According to the American Society of Engineering Management (ASEM), engineering management is the “art and science of planning, organizing, allocating resources, and directing and controlling activities that have a technological or systems component.” As engineering projects grow more complex and challenging — as they have continually over years, decades and centuries — the need for technical leaders with business and project management expertise increases.
Engineering management, a field distinct from both technical engineering and non-technical business management, meets this need. The role requires a unique combination of knowledge and skills: Engineering managers combine technical mastery with management acumen to shepherd complex undertakings through to completion. Many aspiring engineering managers develop both by completing degree programs such as the online Master of Engineering in Engineering Management (MEM) at Stevens Institute of Technology’s School of Systems & Enterprises.
Why Do Projects Need Engineering Managers?
Engineering managers play an important role to ensure projects are delivered on time and within budget and adhere to the required quality standards. Poor engineering management can result in project failure, cost overruns and, occasionally, tragic outcomes.
A lack of effective engineering management led to massive project delays and unexpected costs in the development of the Boeing 787 Dreamliner. Program development, cost overruns and customer compensation costs for this project totaled an estimated $50 billion. Additionally, delays in the project impacted product development throughout the company. According to Leeham Company analyst Scott Hamilton, “Had the 787 been delivered on time, Boeing would have easily been five to eight years ahead of Airbus. Boeing’s distraction by crisis after crisis has given Airbus a commanding lead in the heart of the narrow-body market.”
The failure of the NASA Challenger Space Shuttle in 1986 constitutes one of history’s most notorious engineering management failures. The shuttle exploded 73 seconds after launch due to a leak in one of the two solid rocket boosters caused by a faulty O-ring. An investigation into the accident found that the crisis was ultimately due to “a serious flaw in the decision-making process leading up to the launch.”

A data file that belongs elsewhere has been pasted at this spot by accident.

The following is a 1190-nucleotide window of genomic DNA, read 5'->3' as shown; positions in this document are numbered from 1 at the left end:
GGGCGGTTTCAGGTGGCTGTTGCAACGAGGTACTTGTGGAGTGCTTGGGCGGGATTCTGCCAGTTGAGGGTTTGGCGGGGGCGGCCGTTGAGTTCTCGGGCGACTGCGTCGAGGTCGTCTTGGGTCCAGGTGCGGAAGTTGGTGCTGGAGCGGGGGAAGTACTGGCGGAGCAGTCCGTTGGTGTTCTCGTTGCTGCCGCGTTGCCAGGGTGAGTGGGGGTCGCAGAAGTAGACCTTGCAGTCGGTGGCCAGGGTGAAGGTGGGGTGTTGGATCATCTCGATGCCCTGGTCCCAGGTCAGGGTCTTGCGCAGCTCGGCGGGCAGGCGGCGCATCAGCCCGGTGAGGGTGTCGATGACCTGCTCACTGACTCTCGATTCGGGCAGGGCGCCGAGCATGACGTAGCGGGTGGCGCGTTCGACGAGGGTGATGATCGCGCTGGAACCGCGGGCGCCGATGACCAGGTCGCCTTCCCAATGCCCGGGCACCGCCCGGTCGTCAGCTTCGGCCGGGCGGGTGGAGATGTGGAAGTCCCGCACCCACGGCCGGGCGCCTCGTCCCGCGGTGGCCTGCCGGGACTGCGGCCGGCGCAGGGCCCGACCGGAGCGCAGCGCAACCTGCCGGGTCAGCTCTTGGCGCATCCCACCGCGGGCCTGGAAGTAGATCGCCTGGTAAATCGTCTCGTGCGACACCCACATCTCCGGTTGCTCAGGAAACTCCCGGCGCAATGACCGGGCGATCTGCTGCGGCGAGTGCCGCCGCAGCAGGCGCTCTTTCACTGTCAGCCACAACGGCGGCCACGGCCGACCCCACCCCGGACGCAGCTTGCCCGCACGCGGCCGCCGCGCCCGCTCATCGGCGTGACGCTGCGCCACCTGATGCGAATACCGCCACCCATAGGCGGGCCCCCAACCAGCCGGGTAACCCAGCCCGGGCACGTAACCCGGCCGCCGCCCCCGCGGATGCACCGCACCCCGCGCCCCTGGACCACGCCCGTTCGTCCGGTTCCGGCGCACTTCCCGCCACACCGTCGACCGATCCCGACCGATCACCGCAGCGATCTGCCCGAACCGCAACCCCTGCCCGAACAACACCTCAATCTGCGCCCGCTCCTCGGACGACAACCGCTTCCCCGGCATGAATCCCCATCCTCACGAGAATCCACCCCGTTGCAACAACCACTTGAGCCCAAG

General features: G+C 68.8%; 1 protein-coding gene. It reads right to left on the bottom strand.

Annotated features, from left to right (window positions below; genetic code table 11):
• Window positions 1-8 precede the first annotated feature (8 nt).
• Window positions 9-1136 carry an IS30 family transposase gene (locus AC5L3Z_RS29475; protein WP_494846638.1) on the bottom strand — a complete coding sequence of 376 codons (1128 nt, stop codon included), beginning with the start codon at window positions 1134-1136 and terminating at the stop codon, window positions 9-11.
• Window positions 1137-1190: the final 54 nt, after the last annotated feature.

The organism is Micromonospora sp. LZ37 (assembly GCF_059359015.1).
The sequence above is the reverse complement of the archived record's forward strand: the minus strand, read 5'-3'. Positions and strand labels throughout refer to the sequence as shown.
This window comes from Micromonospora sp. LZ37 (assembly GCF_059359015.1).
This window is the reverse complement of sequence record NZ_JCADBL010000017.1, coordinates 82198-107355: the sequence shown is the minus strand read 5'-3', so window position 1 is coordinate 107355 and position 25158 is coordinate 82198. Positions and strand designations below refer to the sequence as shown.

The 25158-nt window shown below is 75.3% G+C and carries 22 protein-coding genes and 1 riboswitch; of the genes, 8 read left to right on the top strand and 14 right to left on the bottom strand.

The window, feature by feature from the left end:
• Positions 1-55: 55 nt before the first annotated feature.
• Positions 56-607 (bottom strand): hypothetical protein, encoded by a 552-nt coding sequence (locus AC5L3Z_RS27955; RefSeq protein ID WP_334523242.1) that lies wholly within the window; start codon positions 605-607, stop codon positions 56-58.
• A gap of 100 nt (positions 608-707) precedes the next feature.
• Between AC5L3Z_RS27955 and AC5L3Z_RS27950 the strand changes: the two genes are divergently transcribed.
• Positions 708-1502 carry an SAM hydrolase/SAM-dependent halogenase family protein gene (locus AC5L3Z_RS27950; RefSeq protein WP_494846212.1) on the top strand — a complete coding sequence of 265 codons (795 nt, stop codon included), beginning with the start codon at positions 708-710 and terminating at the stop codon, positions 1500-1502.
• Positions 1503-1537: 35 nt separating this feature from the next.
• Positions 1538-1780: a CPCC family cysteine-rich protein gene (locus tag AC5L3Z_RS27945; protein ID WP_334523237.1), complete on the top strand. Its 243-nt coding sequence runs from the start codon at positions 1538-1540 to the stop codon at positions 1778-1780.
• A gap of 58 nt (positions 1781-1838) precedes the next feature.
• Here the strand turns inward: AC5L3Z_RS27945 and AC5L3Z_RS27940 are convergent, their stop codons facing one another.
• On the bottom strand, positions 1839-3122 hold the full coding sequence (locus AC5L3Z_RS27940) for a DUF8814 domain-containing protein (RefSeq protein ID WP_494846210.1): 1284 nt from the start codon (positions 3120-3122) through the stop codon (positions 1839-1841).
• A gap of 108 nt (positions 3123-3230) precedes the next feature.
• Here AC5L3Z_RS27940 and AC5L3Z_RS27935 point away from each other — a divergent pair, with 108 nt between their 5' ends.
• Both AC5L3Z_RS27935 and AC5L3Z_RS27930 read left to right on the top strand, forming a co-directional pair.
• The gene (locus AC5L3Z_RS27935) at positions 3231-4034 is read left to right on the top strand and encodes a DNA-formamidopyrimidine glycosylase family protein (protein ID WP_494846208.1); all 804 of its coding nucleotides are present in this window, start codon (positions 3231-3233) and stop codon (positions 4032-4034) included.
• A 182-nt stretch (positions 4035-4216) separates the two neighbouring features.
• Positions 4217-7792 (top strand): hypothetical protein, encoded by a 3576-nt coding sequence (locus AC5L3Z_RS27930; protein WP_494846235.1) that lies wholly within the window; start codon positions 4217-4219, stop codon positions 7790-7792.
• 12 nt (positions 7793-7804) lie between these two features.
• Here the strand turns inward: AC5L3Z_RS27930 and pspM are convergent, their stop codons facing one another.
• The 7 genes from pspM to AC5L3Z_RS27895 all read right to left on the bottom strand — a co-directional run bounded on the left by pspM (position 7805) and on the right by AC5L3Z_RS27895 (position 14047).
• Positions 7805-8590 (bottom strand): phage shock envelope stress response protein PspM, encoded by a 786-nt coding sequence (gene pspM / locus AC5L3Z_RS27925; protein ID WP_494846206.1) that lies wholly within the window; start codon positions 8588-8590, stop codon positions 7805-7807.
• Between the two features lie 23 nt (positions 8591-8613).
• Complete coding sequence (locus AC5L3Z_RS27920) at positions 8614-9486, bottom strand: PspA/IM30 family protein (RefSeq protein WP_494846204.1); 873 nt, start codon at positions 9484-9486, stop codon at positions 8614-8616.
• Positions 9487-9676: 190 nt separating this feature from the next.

Engineers were aware that the O-ring was sensitive to cold and only effective above 53 degrees Fahrenheit. The temperature on the launch pad the morning of the event was 36 degrees, which should have raised a red flag. However, this issue was absent from all flight-readiness documentation. Thus, the NASA decision-makers lacked the critical information needed to reach an informed judgment, resulting in a disastrous outcome.
Such mishaps are hardly a recent development. The sinking of the Swedish warship Vasa in 1628 provides another powerful case study for the value of engineering management. Archeologists who studied the remains of the ship concluded that an excessively heavy gun deck caused the ship to sink within 20 minutes of setting sail. An effective engineering manager would have spotted the design flaws and prevented this catastrophe.
The Historical Origins of Engineering Management
While engineering management has only been a recognized academic discipline for the last 60 years, it is not a new concept. Evidence suggests engineering management principles have guided construction projects since antiquity.
Archeological digs around the Great Pyramids at Giza reveal evidence of a strong central authority behind its construction and the purposeful organization of workers and resources. There is also proof of program management, detailed planning and quality control in the assembly of the Great Pyramid, built as a tomb for the Egyptian pharaoh Khufu. To accomplish such a gigantic project at a remote site in the desert within the lifespan of the pharaoh would have required organized manpower, resources and tools.
The Evolution of Engineering Management
Engineering began to take its modern form in the 18th century. The construction of the Eddystone Lighthouse in 1759 by John Smeaton, who is often considered the father of civil engineering, is a notable milestone. Using an oak tree as his model of strength and stability, Smeaton experimented with many engineering concepts to build the lighthouse, laying the foundation for the field’s professionalization.